Measuring the water quality of Seymour, like other lakes in Vermont, is an important scientific endeavor because without data, we cannot really know the status of our water. It is also important to do this over time so that trends can be understood and action taken as a result. The primary vehicle to address this is the Vermont Lay Monitoring Program, administered by the Vermont Department of Environmental Conservation (DEC). Measurements are done by lay persons on 55 Vermont lakes in the summer of each year. Seymour Lake has participated in this program since its beginning in 1979, but in the early years not all parameters were measured. Unfortunately, it would be valuable to know measurements from previous years, but measurements were never taken because of financial limitations in the program. Seymour has had many lay monitors over the years and we have been lucky to have most recently, Tom Emery. Tom measures water clarity using a Secchi disk as seen below. Using scientific protocols, he collects water samples which he delivers to Vermont DEC’s laboratories to be tested for phosphorus and chlorophyll.
The following graph shows the average of the yearly measurements since the program’s inception in 1979 and incorporates the latest data for 2014. These are measurements made by Tom Emery as part of Vermont’s Lay Monitoring Program. Chlorophyll levels, a measure of algae in the water, are relatively constant. Total Phosphorus which is the best indicator of nutrients in the water, showed a higher than normal concentration from 2001 to 2011. Clarity is about the same but we would like a return to the clearer levels of the 80’s and ‘90s. Restoring natural vegetation on the shore to slow runoff of phosphorus into the lake, will do the most for the ongoing health of Seymour Lake.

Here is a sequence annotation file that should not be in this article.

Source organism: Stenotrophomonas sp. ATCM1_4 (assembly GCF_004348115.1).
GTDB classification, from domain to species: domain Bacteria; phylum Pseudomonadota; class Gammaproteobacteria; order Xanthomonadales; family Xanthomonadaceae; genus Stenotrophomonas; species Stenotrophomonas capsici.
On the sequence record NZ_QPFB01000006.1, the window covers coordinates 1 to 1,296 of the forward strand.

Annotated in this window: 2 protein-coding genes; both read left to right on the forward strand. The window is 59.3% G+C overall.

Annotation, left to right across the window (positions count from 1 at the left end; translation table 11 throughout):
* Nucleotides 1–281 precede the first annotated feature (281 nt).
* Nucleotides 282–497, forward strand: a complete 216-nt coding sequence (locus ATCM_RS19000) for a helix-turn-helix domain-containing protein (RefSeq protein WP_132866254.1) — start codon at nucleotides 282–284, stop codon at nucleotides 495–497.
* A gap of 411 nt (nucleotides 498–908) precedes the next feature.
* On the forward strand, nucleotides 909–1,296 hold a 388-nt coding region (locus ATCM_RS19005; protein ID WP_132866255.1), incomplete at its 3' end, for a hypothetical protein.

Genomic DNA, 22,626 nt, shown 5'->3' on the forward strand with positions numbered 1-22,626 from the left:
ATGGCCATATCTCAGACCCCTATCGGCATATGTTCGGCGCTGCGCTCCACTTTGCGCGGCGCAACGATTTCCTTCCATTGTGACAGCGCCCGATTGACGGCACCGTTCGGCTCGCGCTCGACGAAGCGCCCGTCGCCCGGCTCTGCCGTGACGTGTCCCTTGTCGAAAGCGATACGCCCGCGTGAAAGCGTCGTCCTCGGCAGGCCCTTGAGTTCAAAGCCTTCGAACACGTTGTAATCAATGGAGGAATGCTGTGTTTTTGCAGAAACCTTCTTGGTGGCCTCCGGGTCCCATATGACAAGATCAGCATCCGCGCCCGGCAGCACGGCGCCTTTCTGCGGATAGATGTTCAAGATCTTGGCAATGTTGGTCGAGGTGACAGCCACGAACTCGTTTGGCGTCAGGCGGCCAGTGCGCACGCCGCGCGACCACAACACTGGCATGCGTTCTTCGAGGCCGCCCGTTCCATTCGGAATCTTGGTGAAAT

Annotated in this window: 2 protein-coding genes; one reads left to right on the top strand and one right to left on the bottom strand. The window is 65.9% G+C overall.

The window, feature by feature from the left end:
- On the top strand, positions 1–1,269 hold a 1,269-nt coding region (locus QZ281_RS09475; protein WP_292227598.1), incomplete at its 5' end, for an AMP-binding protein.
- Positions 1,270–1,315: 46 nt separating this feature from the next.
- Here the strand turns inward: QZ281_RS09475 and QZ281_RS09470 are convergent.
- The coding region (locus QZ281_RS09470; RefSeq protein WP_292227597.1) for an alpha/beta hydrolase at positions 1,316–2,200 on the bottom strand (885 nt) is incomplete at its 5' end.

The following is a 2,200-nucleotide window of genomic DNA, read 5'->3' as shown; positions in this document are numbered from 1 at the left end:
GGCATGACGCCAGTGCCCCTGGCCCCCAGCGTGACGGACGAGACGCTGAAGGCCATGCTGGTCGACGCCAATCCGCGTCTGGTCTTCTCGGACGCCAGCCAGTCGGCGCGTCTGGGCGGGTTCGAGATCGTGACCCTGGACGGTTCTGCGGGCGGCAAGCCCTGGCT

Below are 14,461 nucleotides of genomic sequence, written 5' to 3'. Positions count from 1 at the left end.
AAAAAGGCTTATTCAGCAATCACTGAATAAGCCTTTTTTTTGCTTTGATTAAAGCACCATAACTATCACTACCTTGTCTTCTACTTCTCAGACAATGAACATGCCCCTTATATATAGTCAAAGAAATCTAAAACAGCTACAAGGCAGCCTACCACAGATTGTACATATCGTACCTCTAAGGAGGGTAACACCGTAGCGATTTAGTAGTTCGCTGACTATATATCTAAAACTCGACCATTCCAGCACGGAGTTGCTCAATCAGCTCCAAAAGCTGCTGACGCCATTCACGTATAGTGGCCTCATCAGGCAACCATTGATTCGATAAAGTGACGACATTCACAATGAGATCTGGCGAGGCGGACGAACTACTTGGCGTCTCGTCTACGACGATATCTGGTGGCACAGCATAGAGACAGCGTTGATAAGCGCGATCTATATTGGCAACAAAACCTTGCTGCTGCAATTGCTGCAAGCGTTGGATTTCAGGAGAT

The Vermont Lake Score Card is a method of evaluating lakes as Good, Fair, or Reduced in four specific areas:
- Water Quality
- Aquatic Invasive Species
- Atmospheric Pollution
- Shoreland and Lake Habitat
Seymour is rated Good for Invasive species as one would expect due to the total lack of invasive species.
Most all lakes are rated Fair for Atmospheric Pollution. All Vermont lakes, but two, have fish consumption advisories because of airborne pollution resulting in mercury contamination in fish. Thus Seymour receives the yellow or fair rating for as do most other Vermont lakes. Neighboring states experience similar issues.
Seymour is rated Fair for Water Quality. The Fair designation result is given to lakes with moderately declining trends which are derived from a statistical trend analysis of phosphorus, chlorophyll-a and the Secchi disc data over time. As you can see from the graph of Seymour Lake Lay Monitoring data, there is a moderate downward trend shown overall in both phosphorus and clarity. Also note, that the downward trend seems to have slowed in recent years.
Seymour is rated Reduced Conditions for Shoreland and Lake Habitat. This is due to being one of many lakes in Vermont with a high density of shoreland development. As mentioned above in the preamble, the adoption by lake property owners of best practices to minimize the impact of lakeshore disturbance, much of the lakeshore can be returned to favorable habitat of natural vegetation. This is our greatest challenge.